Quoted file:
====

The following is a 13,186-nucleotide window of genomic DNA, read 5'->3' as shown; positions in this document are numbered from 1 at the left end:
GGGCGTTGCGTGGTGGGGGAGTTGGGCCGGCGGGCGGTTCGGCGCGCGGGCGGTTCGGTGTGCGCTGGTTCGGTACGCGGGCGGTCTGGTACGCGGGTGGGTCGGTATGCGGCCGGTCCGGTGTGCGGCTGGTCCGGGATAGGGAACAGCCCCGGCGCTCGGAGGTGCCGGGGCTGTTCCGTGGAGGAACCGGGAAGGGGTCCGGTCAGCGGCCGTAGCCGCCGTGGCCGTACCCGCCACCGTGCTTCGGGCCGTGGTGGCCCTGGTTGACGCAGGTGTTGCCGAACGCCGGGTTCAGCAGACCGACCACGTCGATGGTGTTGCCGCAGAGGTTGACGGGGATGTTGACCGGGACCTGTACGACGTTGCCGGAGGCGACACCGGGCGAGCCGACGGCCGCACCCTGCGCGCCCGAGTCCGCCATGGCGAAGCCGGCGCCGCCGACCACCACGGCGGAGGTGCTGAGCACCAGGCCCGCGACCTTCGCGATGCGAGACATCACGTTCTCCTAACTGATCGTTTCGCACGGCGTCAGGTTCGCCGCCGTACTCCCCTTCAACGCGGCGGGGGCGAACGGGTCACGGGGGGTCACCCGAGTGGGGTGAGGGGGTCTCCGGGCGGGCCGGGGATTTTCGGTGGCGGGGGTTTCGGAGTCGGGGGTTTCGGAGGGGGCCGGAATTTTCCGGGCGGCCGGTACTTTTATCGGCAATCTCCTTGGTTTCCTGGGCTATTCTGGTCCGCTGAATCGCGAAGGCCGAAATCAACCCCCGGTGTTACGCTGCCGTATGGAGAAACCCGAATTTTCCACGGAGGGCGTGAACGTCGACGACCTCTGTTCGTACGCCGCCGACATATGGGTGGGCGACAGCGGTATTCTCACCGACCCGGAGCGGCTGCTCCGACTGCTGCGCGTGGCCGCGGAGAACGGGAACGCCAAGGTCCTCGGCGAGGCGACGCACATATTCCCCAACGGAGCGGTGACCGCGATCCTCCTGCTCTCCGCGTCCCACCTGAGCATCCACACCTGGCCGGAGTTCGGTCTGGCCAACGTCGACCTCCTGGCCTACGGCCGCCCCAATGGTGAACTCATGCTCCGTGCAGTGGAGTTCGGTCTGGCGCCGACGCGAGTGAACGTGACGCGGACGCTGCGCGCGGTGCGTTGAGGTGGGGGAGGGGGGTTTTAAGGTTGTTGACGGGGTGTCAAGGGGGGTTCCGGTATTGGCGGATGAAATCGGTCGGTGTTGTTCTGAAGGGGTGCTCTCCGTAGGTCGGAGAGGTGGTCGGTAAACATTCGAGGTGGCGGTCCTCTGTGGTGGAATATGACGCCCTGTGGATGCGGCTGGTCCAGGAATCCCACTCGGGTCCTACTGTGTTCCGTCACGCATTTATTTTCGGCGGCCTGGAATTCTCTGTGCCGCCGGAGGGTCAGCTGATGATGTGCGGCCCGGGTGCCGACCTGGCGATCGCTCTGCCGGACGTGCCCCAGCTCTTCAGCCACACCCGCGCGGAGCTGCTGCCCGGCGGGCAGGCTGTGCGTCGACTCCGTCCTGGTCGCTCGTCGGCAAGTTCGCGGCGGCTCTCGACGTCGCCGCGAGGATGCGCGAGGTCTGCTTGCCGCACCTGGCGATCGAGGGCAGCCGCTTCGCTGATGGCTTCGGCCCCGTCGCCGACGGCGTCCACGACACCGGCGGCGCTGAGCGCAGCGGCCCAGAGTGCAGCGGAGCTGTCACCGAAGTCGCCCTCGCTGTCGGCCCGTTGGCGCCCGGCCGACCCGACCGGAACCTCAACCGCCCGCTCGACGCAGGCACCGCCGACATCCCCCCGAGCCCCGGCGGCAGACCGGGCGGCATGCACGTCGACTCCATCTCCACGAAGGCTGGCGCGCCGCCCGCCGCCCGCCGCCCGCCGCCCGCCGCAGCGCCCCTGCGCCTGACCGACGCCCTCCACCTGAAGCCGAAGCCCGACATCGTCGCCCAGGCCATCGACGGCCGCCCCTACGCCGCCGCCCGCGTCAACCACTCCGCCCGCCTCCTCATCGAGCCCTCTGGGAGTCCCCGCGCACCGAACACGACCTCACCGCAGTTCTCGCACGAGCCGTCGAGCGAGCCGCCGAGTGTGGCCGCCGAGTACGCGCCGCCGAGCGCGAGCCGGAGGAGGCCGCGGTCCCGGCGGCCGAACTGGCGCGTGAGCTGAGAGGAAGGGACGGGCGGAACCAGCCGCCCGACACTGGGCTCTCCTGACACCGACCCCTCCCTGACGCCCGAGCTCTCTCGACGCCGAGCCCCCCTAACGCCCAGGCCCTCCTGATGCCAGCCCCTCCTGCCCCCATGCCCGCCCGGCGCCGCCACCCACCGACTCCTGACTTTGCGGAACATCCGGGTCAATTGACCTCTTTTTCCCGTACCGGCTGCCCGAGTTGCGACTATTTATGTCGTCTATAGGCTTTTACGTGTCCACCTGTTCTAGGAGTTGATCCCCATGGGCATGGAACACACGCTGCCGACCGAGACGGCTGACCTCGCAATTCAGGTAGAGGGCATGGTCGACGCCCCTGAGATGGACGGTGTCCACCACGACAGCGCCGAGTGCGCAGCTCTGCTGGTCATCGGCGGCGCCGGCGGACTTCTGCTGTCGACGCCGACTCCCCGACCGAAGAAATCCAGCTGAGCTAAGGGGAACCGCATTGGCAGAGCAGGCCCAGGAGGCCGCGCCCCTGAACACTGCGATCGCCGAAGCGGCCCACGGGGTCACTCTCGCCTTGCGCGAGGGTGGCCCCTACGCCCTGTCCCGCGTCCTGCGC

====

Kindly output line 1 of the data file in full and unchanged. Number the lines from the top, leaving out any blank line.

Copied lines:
The following is a 13,186-nucleotide window of genomic DNA, read 5'->3' as shown; positions in this document are numbered from 1 at the left end: